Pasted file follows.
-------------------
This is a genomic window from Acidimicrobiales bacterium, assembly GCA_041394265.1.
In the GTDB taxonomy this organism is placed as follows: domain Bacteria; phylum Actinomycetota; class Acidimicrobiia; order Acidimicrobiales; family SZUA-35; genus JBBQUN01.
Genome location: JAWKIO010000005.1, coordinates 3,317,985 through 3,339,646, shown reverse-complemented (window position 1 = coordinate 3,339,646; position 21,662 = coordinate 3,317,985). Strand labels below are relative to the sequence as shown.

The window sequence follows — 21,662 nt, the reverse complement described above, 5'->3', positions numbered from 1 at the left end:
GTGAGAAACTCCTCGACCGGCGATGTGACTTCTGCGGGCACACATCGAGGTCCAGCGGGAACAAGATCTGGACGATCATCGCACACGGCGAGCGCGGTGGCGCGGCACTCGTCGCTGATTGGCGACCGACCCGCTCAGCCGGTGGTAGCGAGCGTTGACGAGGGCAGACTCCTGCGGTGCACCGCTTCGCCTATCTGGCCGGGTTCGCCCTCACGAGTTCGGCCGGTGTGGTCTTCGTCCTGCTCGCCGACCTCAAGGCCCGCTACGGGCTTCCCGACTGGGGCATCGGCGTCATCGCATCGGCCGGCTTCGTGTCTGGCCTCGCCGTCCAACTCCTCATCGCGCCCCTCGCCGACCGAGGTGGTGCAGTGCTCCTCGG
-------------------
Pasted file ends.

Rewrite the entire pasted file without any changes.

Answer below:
This is a genomic window from Acidimicrobiales bacterium, assembly GCA_041394265.1.
In the GTDB taxonomy this organism is placed as follows: domain Bacteria; phylum Actinomycetota; class Acidimicrobiia; order Acidimicrobiales; family SZUA-35; genus JBBQUN01.
Genome location: JAWKIO010000005.1, coordinates 3,317,985 through 3,339,646, shown reverse-complemented (window position 1 = coordinate 3,339,646; position 21,662 = coordinate 3,317,985). Strand labels below are relative to the sequence as shown.

The window sequence follows — 21,662 nt, the reverse complement described above, 5'->3', positions numbered from 1 at the left end:
GTGAGAAACTCCTCGACCGGCGATGTGACTTCTGCGGGCACACATCGAGGTCCAGCGGGAACAAGATCTGGACGATCATCGCACACGGCGAGCGCGGTGGCGCGGCACTCGTCGCTGATTGGCGACCGACCCGCTCAGCCGGTGGTAGCGAGCGTTGACGAGGGCAGACTCCTGCGGTGCACCGCTTCGCCTATCTGGCCGGGTTCGCCCTCACGAGTTCGGCCGGTGTGGTCTTCGTCCTGCTCGCCGACCTCAAGGCCCGCTACGGGCTTCCCGACTGGGGCATCGGCGTCATCGCATCGGCCGGCTTCGTGTCTGGCCTCGCCGTCCAACTCCTCATCGCGCCCCTCGCCGACCGAGGTGGTGCAGTGCTCCTCGG